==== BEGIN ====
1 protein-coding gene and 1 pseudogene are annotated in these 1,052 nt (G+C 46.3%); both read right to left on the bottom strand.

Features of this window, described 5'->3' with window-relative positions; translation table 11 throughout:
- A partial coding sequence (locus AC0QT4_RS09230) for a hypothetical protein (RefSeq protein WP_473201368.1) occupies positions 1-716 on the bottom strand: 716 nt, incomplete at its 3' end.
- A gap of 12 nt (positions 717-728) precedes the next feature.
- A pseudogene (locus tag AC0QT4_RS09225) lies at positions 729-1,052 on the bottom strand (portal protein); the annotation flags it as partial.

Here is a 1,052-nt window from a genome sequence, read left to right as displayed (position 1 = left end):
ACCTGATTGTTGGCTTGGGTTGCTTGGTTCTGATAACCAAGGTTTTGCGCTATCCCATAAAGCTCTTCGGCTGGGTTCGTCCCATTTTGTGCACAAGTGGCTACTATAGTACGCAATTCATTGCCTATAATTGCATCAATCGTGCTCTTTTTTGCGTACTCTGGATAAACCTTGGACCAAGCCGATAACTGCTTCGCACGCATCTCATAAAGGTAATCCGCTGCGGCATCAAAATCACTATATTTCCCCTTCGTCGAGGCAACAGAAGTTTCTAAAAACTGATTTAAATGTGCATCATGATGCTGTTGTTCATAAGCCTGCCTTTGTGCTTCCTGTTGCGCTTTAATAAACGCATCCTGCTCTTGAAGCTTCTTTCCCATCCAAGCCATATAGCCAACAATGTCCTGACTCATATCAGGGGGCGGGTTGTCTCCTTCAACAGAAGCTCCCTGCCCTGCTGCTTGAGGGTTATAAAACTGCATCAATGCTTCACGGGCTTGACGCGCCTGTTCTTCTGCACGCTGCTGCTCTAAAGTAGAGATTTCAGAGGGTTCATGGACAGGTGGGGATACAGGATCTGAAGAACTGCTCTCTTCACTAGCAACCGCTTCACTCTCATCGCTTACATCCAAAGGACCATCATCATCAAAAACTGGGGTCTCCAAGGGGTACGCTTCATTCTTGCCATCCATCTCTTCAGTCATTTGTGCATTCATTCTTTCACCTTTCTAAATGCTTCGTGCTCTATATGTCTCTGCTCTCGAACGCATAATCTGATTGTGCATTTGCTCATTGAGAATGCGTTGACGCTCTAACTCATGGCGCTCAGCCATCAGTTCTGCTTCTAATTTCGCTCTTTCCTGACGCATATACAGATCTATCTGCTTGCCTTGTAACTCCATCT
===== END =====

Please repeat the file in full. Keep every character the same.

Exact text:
1 protein-coding gene and 1 pseudogene are annotated in these 1,052 nt (G+C 46.3%); both read right to left on the bottom strand.

Features of this window, described 5'->3' with window-relative positions; translation table 11 throughout:
- A partial coding sequence (locus AC0QT4_RS09230) for a hypothetical protein (RefSeq protein WP_473201368.1) occupies positions 1-716 on the bottom strand: 716 nt, incomplete at its 3' end.
- A gap of 12 nt (positions 717-728) precedes the next feature.
- A pseudogene (locus tag AC0QT4_RS09225) lies at positions 729-1,052 on the bottom strand (portal protein); the annotation flags it as partial.

Here is a 1,052-nt window from a genome sequence, read left to right as displayed (position 1 = left end):
ACCTGATTGTTGGCTTGGGTTGCTTGGTTCTGATAACCAAGGTTTTGCGCTATCCCATAAAGCTCTTCGGCTGGGTTCGTCCCATTTTGTGCACAAGTGGCTACTATAGTACGCAATTCATTGCCTATAATTGCATCAATCGTGCTCTTTTTTGCGTACTCTGGATAAACCTTGGACCAAGCCGATAACTGCTTCGCACGCATCTCATAAAGGTAATCCGCTGCGGCATCAAAATCACTATATTTCCCCTTCGTCGAGGCAACAGAAGTTTCTAAAAACTGATTTAAATGTGCATCATGATGCTGTTGTTCATAAGCCTGCCTTTGTGCTTCCTGTTGCGCTTTAATAAACGCATCCTGCTCTTGAAGCTTCTTTCCCATCCAAGCCATATAGCCAACAATGTCCTGACTCATATCAGGGGGCGGGTTGTCTCCTTCAACAGAAGCTCCCTGCCCTGCTGCTTGAGGGTTATAAAACTGCATCAATGCTTCACGGGCTTGACGCGCCTGTTCTTCTGCACGCTGCTGCTCTAAAGTAGAGATTTCAGAGGGTTCATGGACAGGTGGGGATACAGGATCTGAAGAACTGCTCTCTTCACTAGCAACCGCTTCACTCTCATCGCTTACATCCAAAGGACCATCATCATCAAAAACTGGGGTCTCCAAGGGGTACGCTTCATTCTTGCCATCCATCTCTTCAGTCATTTGTGCATTCATTCTTTCACCTTTCTAAATGCTTCGTGCTCTATATGTCTCTGCTCTCGAACGCATAATCTGATTGTGCATTTGCTCATTGAGAATGCGTTGACGCTCTAACTCATGGCGCTCAGCCATCAGTTCTGCTTCTAATTTCGCTCTTTCCTGACGCATATACAGATCTATCTGCTTGCCTTGTAACTCCATCT